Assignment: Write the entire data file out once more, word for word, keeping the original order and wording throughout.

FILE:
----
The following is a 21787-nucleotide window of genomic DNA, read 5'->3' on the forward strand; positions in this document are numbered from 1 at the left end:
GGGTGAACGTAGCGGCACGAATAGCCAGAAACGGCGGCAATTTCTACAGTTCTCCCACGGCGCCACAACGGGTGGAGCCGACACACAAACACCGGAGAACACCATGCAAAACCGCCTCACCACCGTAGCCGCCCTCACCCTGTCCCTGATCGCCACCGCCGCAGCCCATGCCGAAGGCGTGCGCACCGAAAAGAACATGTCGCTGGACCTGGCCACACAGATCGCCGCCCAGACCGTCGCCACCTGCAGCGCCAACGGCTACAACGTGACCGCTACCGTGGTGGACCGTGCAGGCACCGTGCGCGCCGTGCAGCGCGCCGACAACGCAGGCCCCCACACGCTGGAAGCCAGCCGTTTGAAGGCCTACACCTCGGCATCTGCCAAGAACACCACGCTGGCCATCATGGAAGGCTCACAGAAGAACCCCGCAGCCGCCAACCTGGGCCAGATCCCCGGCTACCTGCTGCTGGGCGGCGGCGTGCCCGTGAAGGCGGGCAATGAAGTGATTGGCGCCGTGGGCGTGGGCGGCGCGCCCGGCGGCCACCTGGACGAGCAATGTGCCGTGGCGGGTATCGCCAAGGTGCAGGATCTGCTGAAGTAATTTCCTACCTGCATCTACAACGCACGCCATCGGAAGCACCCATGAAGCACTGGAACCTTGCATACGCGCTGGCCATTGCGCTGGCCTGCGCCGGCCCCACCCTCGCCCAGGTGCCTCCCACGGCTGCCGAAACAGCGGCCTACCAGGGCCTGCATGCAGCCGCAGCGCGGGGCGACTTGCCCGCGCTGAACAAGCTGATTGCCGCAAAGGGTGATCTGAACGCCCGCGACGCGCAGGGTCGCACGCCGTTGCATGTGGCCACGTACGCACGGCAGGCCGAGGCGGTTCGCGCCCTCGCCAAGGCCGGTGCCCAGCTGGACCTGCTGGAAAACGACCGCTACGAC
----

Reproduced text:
The following is a 21787-nucleotide window of genomic DNA, read 5'->3' on the forward strand; positions in this document are numbered from 1 at the left end:
GGGTGAACGTAGCGGCACGAATAGCCAGAAACGGCGGCAATTTCTACAGTTCTCCCACGGCGCCACAACGGGTGGAGCCGACACACAAACACCGGAGAACACCATGCAAAACCGCCTCACCACCGTAGCCGCCCTCACCCTGTCCCTGATCGCCACCGCCGCAGCCCATGCCGAAGGCGTGCGCACCGAAAAGAACATGTCGCTGGACCTGGCCACACAGATCGCCGCCCAGACCGTCGCCACCTGCAGCGCCAACGGCTACAACGTGACCGCTACCGTGGTGGACCGTGCAGGCACCGTGCGCGCCGTGCAGCGCGCCGACAACGCAGGCCCCCACACGCTGGAAGCCAGCCGTTTGAAGGCCTACACCTCGGCATCTGCCAAGAACACCACGCTGGCCATCATGGAAGGCTCACAGAAGAACCCCGCAGCCGCCAACCTGGGCCAGATCCCCGGCTACCTGCTGCTGGGCGGCGGCGTGCCCGTGAAGGCGGGCAATGAAGTGATTGGCGCCGTGGGCGTGGGCGGCGCGCCCGGCGGCCACCTGGACGAGCAATGTGCCGTGGCGGGTATCGCCAAGGTGCAGGATCTGCTGAAGTAATTTCCTACCTGCATCTACAACGCACGCCATCGGAAGCACCCATGAAGCACTGGAACCTTGCATACGCGCTGGCCATTGCGCTGGCCTGCGCCGGCCCCACCCTCGCCCAGGTGCCTCCCACGGCTGCCGAAACAGCGGCCTACCAGGGCCTGCATGCAGCCGCAGCGCGGGGCGACTTGCCCGCGCTGAACAAGCTGATTGCCGCAAAGGGTGATCTGAACGCCCGCGACGCGCAGGGTCGCACGCCGTTGCATGTGGCCACGTACGCACGGCAGGCCGAGGCGGTTCGCGCCCTCGCCAAGGCCGGTGCCCAGCTGGACCTGCTGGAAAACGACCGCTACGAC